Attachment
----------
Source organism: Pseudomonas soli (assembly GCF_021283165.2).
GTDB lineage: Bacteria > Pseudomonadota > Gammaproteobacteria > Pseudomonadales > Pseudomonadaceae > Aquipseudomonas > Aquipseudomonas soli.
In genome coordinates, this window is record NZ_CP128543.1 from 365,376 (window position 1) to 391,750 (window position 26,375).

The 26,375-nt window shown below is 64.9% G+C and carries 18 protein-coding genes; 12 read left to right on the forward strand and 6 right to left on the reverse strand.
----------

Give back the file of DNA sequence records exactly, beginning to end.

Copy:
Source organism: Pseudomonas soli (assembly GCF_021283165.2).
GTDB lineage: Bacteria > Pseudomonadota > Gammaproteobacteria > Pseudomonadales > Pseudomonadaceae > Aquipseudomonas > Aquipseudomonas soli.
In genome coordinates, this window is record NZ_CP128543.1 from 365,376 (window position 1) to 391,750 (window position 26,375).

The 26,375-nt window shown below is 64.9% G+C and carries 18 protein-coding genes; 12 read left to right on the forward strand and 6 right to left on the reverse strand.